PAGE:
For some people, waiting until the six week postpartum checkup to resume sexual activity feels like a long time. For others, however, taking a hiatus from sex is more than welcome and those six weeks aren't long enough. So is it normal to not want to have sex postpartum? The libido can take quite a hit from childbirth.
To be clear, it is absolutely normal to feel not-so enthusiastic about sex after giving birth. For starters, your body is still recovering from the tremendous stress of giving birth. In addition to the physical pain of recovery, Baby Center noted that hormones go through some big shifts at this time, potentially making sex less than palatable. Even under the best conditions, your body needs time to heal. The physical and hormonal changes associated with pregnancy often make sex less than desirable.
There's also another pretty major change in your life: a newborn. Sure, infants might sleep around 16 hours a day, but they somehow manage to keep parents awake around the clock. According to HealthDay, it's typical for parents to lose around two hours of sleep every night until the child is 5 months of age. This isn't like pulling a single all-nighter to study; it's a persistent, grinding fatigue. As noted on the website for Shape, this kind of chronic sleep deprivation can cause your sex hormones to take a nose dive, making the idea of sex still less appealing. All you want is sleep.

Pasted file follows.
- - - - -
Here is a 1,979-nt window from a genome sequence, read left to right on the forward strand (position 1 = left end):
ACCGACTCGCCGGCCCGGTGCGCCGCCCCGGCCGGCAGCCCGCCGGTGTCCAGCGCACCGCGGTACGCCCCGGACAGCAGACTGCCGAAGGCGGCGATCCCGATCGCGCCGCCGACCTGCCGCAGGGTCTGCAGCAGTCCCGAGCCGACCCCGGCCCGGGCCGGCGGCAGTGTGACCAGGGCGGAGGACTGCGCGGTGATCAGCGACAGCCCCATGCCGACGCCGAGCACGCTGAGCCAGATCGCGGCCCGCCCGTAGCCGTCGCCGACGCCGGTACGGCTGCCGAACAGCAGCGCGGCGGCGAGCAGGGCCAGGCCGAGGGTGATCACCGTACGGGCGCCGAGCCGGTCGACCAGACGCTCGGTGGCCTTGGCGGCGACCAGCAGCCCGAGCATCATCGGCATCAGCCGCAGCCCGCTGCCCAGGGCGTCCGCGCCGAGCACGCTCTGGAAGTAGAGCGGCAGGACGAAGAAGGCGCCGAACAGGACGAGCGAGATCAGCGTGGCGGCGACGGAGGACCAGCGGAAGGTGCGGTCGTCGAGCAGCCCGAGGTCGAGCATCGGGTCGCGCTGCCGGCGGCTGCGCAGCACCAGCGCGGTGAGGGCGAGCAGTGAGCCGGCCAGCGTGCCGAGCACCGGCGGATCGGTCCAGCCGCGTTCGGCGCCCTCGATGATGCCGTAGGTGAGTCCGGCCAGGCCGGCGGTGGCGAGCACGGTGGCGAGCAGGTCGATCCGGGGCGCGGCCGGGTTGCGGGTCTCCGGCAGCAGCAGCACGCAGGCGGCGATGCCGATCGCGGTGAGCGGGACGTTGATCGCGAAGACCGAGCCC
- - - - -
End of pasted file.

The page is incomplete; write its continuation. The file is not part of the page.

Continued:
In addition to these major concerns, the act of caring of caring for a newborn itself can leave you feeling less than enthused about intimacy. According to La Leche League, it's common for mothers of young children to feel touched out, or in need of some alone time to recharge, preferably without anyone pawing at anything. After hours of holding, feeding, and cuddling a newborn, sometimes mom needs a little personal space.
A dip in libido is perfectly normal at this time. In fact, even the Mayo Clinic acknowledged that many women take a few months to really feel like having sex after childbirth. In the meantime, practicing self-care, and returning to intimacy at your own pace, is so important.